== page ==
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Using a vector that contains "holes" managed by a freelist, this is more difficult unless the transform has no side effects. If there are indeed no side effects and if the valid objects by far outnumber the "holes", you can just run the transform over the whole block of memory and screw the rest. And in that case, you're running way more cache-friendly than via a pointer indirection (to a set of possibly non-contiguous objects), too. This often makes up for the time you waste processing objects that are invalid.
The downside is, you just can't do it if there are side effects, and in case there are a lot of deleted objects, you are doing an awful lot of needless work.

1) Sorry for the basic question, what exactly is meant by transform and what kind of side effects would be problematic.

2) The index based access with persistent objects that may be, well... soft deleted, sounds compelling. Right now I am using an attribute, set to true to use it in conjunction with remove_if, so I would not mind the extra field needed. Would it be another option to use an unordered map (fast key => value access) and a vector keeping the keys for fast iteration? Or would this just be a weird reimplementation of ordered map?

3) Thanks for the answers, that will give me quite some things to ponder. Yet the general problem does not seem to be too exotic. Are there no easily usable, unit tested, battle proven libraries for these things? Edited by wellnoidea

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what exactly is meant by transform and what kind of side effects would be problematic

Something that runs over many, or all elements in the container, like for(auto& elem : vec) do_something(elem); where do_something could be... pretty much anything, for example increase a unit's HP by one point if it is not at maximum, or collide it against terrain.

But it could also be something that has "side effects", such as allocate a string, load a resource, show "you're dead", play a sound.

If no such "side effects" can happen with whatever you do, then it is a valid thing to simply run over the whole block of memory and do whatever you do to every object, even objects that aren't valid. This can be big win because of cache coherency. Jumping around following indirections and only processing the objects that are actually "alive" is the more correct approach, but it might turn out slower (up to 10-20 times slower in the worst case). So, when it's not strictly necessary to be super correct, it's often worth just doing everything.

On the other hand, imagine the havoc of having AI decide to attack you, and bullets be created by units that died minutes ago! That would definitively be a "side effect" which you would want to avoid! You really only want to let units that are alive decide to shoot at you :)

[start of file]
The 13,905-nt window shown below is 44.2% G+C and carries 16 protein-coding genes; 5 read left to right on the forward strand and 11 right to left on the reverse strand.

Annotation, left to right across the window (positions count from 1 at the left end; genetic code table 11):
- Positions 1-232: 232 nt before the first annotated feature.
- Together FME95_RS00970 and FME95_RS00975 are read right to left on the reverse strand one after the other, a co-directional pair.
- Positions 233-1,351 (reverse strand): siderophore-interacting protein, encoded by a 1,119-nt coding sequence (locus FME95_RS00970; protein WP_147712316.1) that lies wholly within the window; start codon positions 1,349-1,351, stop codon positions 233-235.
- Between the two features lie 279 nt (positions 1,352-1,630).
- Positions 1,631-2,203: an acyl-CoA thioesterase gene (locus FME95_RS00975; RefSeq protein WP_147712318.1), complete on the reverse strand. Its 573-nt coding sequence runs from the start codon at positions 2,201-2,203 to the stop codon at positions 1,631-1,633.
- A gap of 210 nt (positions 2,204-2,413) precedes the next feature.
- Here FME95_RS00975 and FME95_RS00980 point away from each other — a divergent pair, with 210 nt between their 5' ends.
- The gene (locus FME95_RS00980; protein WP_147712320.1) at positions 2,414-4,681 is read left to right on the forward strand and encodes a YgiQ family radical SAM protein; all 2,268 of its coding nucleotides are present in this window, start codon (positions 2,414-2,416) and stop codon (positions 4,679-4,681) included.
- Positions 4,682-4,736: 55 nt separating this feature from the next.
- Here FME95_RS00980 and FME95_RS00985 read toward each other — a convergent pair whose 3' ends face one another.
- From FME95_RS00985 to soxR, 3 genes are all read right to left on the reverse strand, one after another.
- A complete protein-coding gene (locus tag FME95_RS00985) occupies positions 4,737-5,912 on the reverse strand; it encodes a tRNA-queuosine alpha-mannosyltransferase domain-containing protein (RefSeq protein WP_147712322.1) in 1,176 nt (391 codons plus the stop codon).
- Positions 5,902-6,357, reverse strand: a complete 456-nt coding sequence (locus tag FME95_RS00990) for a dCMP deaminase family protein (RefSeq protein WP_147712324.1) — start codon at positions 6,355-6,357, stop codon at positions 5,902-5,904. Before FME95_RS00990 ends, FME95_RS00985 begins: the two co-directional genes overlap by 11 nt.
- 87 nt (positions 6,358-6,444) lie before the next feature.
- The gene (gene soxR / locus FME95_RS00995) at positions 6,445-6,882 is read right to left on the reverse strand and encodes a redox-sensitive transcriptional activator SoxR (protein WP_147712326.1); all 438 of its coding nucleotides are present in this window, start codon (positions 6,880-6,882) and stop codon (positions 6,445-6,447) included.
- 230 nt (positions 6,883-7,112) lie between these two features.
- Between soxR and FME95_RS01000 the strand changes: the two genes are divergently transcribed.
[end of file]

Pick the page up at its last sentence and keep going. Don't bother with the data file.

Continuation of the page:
I would not mind the extra field needed

An extra field is really only needed if you want to still process everything linearly (that is, not follwing indirections) but skip over invalid objects because processing them would have side effects that you don't want. If you follow indirections (either index or pointer, does not matter) then that is not an issue because you will never access an invalid object.

The only real downside follwing indirections is that you don't know in advance the memory access pattern. It might, in the (luckily rather unlikely) absolute worst case, have a cache miss on every item, which take about 20 times more time. Mind you, worst case. Processing everything linearly has no worst case, it guarantees (very obviously) that item 1 is processed first, then 2, then 3, and so on... you walk through memory linearly which is the perfect pattern for hardware prefetching. The impact of cache can be so large that sometimes it's faster to do twice as much work, if only that means you're walking over memory linearly.

Yet the general problem does not seem to be too exotic. Are there no easily usable, unit tested, battle proven libraries for these things?

Not exotic at all. The snippet of code that Aardvark posted is an "easily usable, proven library", if you will. It's really quite simple, no magic.

Edited by samoth

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I use a gigantic database to store the data of all of my objects. When I need to iterate over data, I use a vector of safe pointers to go through the entire object list. It won't matter if the vector has been resized or not, all the data for the objects exist elsewhere.

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@Tangletail the large store sounds intriguing too, reminds me of the "single source of truth" priciple in reactive programming, albeit you probably use it not in that way

@samoth: if I understand you right and linear iteration use hardware prefetching which makes them (most likely) is considerably faster than indirections it should rather stick with those
regarding the side effects, it seems easy enough to avoid them while still iterating over the objects likeso

for(GamePiece &gamePiece: gamePieces)
{
if (gamePiece.isAlive)
{
gamePiece.update()
}
}



Time for a design decision. I think I will stick with an extended version of Aardvajks solution. Let's see how this turns out :)